c2004 by Ethelene Dyer Jones; published December 9, 2004 in The Union Sentinel, Blairsville, GA. Reprinted by permission. All rights reserved

Thursday, December 2, 2004

A Look at Thompson Collins, Jr.

The two previous articles have traced early settler Thompson Collins, Sr. (ca 1785- ca 1858) and his wife, Celia Self Collins (ca 1787- Sept. 3, 1880). This article will take a look at the fifth of their ten children, Thompson Collins, Jr., known as Thompie.

Characteristics common to the early settlers of Union County were a spirit of independence, unprecedented loyalty, common decency and hard work. These traits were passed to subsequent generations and taught by precept and example. To survive in the land they were carving from the wilderness required exercise of these traits and more. We see them in the life and times of Thompson Collins, Jr.

Thompson, Jr. was born in Buncombe County, NC in November, 1818. He was seven when his parents migrated to Habersham County, Georgia about 1825 and was a young teenager when they settled in the Choestoe Valley of Union County in the 1830’s.

He married Sarah (known as Sallie) Ingram in 1839. She was a daughter of Little and Mary “Polly” Cagle Ingram who migrated from the Pendleton District of South Carolina to the area around Lula, Georgia, Hall County. Later, after Mary’s death, Little Ingram moved to Union County. (The story of this family and their place in Union history will come in subsequent articles.) Thompson and Sarah’s marriage joined two noted early settler families.

Thompson and Sarah Ingram Collins had no children. If they did, they died in infancy. There is no census record of children born to them. We do not know the death dates of this couple, as they were interred at the Old Choestoe Cemetery with field stone grave markers. Birth and death dates have long been obliterated if, indeed, they were ever on the stones.

Thompson Collins, Jr. served for several years as a Justice of the Peace for the Choestoe District. This local magistrate in the nineteenth century had the legal authority to perform marriages, to administer oaths, to hear and settle minor cases of infractions of the law, and to refer more serious cases for trial in a larger court.

A perusal of a very valuable historical resource, “Union County Marriage Records, 1833 -1897” compiled from original court house records by Viola Holden Jones, gives valuable insights into this “marrying” justice of the peace, Thompson Collins, Jr. (although Jr. was not attached to his name then).

The first marriage on record performed by Justice of the Peace Thompson Collins was on November 2, 1854 when he joined Harriet Cannon and Francis M. Tanner. Tanner was a son of Revolutionary War soldier Michael Tanner whose grave is in the Old Choestoe Cemetery.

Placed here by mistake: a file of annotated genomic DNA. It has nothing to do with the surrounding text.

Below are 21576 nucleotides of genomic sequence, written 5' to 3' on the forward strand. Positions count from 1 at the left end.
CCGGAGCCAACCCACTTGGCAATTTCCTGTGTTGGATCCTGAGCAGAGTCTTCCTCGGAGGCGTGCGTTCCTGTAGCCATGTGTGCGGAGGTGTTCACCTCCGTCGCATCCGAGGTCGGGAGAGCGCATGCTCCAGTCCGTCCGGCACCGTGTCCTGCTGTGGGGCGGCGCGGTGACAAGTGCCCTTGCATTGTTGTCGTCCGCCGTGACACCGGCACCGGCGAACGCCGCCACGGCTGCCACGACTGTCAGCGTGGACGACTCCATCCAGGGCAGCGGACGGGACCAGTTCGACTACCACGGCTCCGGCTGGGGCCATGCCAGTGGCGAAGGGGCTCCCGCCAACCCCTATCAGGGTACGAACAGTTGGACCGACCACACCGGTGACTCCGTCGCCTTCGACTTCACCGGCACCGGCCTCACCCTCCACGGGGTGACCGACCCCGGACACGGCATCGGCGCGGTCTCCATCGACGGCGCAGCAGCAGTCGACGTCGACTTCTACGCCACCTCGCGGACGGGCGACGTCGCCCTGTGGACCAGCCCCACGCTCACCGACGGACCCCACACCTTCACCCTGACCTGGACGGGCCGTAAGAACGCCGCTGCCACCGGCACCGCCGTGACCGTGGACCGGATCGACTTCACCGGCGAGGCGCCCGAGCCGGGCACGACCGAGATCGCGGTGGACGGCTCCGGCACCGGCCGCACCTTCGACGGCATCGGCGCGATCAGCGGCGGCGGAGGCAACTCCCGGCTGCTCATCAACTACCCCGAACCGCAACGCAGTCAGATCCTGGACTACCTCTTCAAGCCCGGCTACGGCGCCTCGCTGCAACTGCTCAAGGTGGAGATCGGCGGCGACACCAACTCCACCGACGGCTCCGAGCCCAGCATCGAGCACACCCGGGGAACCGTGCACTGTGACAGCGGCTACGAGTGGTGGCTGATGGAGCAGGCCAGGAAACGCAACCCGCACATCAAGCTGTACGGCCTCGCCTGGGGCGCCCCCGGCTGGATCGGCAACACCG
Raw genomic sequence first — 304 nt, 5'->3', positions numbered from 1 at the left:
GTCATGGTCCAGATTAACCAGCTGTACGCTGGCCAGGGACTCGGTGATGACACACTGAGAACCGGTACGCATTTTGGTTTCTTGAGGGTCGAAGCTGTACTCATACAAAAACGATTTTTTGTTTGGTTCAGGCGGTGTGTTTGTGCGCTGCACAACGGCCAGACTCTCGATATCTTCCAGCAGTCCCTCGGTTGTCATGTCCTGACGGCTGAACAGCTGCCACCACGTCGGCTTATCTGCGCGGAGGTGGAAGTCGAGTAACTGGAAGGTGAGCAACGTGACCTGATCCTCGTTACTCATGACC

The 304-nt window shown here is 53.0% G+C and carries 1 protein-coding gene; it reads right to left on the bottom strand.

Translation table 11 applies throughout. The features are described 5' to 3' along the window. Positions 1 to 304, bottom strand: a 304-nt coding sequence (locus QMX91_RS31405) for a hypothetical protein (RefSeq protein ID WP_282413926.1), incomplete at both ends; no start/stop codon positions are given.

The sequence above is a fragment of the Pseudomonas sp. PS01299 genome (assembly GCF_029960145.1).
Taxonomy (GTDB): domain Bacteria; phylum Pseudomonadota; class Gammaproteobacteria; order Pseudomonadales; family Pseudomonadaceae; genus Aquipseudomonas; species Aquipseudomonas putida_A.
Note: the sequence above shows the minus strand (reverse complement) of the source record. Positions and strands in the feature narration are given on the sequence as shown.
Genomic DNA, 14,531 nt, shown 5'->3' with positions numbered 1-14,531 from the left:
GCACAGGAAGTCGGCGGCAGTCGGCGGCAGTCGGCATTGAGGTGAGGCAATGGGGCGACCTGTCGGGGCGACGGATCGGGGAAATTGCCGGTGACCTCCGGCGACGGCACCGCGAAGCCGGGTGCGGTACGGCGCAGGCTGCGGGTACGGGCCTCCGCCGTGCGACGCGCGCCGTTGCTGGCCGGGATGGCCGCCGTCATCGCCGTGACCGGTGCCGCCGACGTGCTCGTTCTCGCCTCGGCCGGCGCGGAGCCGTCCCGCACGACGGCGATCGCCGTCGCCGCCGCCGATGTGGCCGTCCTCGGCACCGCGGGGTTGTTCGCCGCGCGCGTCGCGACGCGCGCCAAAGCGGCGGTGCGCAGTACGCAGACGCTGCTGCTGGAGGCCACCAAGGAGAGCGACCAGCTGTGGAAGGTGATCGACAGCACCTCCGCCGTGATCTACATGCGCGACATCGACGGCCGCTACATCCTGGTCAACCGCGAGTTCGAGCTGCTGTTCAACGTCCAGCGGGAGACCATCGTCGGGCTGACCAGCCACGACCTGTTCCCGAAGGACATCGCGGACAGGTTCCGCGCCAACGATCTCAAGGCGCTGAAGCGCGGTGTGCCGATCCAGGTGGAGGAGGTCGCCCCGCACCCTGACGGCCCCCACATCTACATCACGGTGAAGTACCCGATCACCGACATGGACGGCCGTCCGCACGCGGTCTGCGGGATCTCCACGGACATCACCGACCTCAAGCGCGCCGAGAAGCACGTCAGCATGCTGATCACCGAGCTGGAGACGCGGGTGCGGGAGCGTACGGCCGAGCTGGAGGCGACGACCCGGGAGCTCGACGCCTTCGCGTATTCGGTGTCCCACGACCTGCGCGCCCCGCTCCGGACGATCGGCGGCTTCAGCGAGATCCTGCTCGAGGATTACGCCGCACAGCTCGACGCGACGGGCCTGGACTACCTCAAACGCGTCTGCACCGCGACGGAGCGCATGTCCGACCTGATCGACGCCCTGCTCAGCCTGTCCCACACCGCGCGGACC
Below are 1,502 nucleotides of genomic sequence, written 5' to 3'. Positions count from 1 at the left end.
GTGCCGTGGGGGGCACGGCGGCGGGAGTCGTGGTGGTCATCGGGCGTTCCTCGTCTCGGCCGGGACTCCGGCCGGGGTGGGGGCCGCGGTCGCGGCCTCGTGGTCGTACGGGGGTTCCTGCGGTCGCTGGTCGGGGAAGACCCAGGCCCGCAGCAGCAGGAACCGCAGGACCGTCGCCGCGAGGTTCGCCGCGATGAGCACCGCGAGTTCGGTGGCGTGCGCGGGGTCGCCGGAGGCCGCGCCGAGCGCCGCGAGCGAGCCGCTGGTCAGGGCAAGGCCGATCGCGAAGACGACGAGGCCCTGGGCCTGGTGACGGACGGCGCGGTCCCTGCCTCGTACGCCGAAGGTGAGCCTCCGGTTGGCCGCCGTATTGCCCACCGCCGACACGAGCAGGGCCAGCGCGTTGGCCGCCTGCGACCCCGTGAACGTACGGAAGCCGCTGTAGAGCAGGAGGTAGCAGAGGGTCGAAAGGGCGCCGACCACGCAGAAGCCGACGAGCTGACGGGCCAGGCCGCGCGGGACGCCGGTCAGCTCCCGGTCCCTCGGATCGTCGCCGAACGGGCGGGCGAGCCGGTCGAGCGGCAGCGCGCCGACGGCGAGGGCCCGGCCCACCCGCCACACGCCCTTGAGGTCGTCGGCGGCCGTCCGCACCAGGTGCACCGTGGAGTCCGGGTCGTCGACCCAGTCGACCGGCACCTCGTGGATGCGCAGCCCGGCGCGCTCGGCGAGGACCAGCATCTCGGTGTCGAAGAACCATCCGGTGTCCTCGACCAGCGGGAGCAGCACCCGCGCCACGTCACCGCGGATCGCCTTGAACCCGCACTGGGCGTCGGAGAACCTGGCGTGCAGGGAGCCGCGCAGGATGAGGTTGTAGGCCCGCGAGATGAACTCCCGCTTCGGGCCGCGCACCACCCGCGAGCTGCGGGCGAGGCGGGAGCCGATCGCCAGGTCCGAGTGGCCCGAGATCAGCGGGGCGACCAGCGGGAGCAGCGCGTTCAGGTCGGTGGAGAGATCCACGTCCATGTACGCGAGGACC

On February 28, 1875, Thompson Collins officiated at the marriage ceremony of my grandparents, Bluford Elisha Dyer (1855-1926) to Sarah Evaline Souther (1857-1959). In reading the marriage records, it is interesting to note how many of the second and third generation Union citizens were joined in marriage by Thompson Collins. In the record, running concurrently with entries with Thompson Collins spelled out, were marriages performed by T. Collins. It is now a matter of speculation as to whether these designations were for the same person.

Thompson, Jr. and Sarah Ingram Collins settled on some of the acreage owned first by his father, Thompson Collins, Sr. whose domain stretched over 22,000 acres. The bottom land along the Notla River in Choestoe District was prime farming land on which Thompson, Jr. grew abundant crops of corn and sorghum cane. On the hillsides he planted apple trees that grew into a very productive orchard. Neighbors and kin were invited to partake of the orchard’s bounty and gather apples for drying on scaffolds in the sun for winter’s use. Also to preserve the apples to have fresh for Christmas, the best and tastiest from the crop were wrapped in paper and stored in barrels. These provided fresh fruit treats in the dead of winter. Thompson also gathered loads of apples to haul by mule and wagon to Gainesville over the Logan Turnpike through Tesnatee Gap. These apples were bartered for supplies not grown on the Collins farm.

Thompson and Sarah built their house on a hillside overlooking the Notla River. The location was on present-day Collins Road. Going north from the former Marion Dyer residence, it was on the right on the hill about half way between the Dyer house and the present house owned by Wilonell Collins Dyer. We can imagine that Sarah Collins fastidiously kept the house with pride, as many people made their way to the Collins home to be married or to have the justice of the peace hear grievances.

About 1920, my father, Jewel Marion Dyer (1890-1974) purchased land from his brother, Albert Dyer (1877-1962) who moved to White and then to Habersham County.
This was the land owned formerly by Thompson Collins, Jr. It is interesting to see the double relationship here to my parents, Jewel Marion Dyer and Azie Collins Dyer.
Sarah “Sally” Ingram Collins was my father’s great aunt, a sister to his grandmother, Louisa Ingram Dyer who married James Marion Dyer, parents of Bluford Elisha Dyer.
Thompson Collins, Jr. was my mother’s great uncle, brother to her grandfather, Francis (known as Frank) Collins, who was, in turn, a son of the first Thompson Collins and Celia Self Collins. These relationships show how closely interrelated were the people of Choestoe District, Union County, Georgia.

When I was growing up on the old Thompson Collins, Jr. farm, then owned by my father, we still enjoyed a fall harvest of apples from the trees planted by Thompson Collins, Jr. As did the couple who started the orchard, we, too, dried the apples for winter use and packed the best in barrels for Christmas treats. I was fortunate to own a little over six acres of the old Thompson Collins estate. Recently, I passed the land on to my own children. They know the history of the land, and how generations have viewed it as the land of promise, as sacred to generations as the biblical land “flowing with milk and honey.” Thompson Collins and his son, Thompson, Jr. helped to make it so—long ago.

c2004 by Ethelene Dyer Jones; published December 2, 2004 in The Union Sentinel, Blairsville, GA. Reprinted by permission. All rights reserved.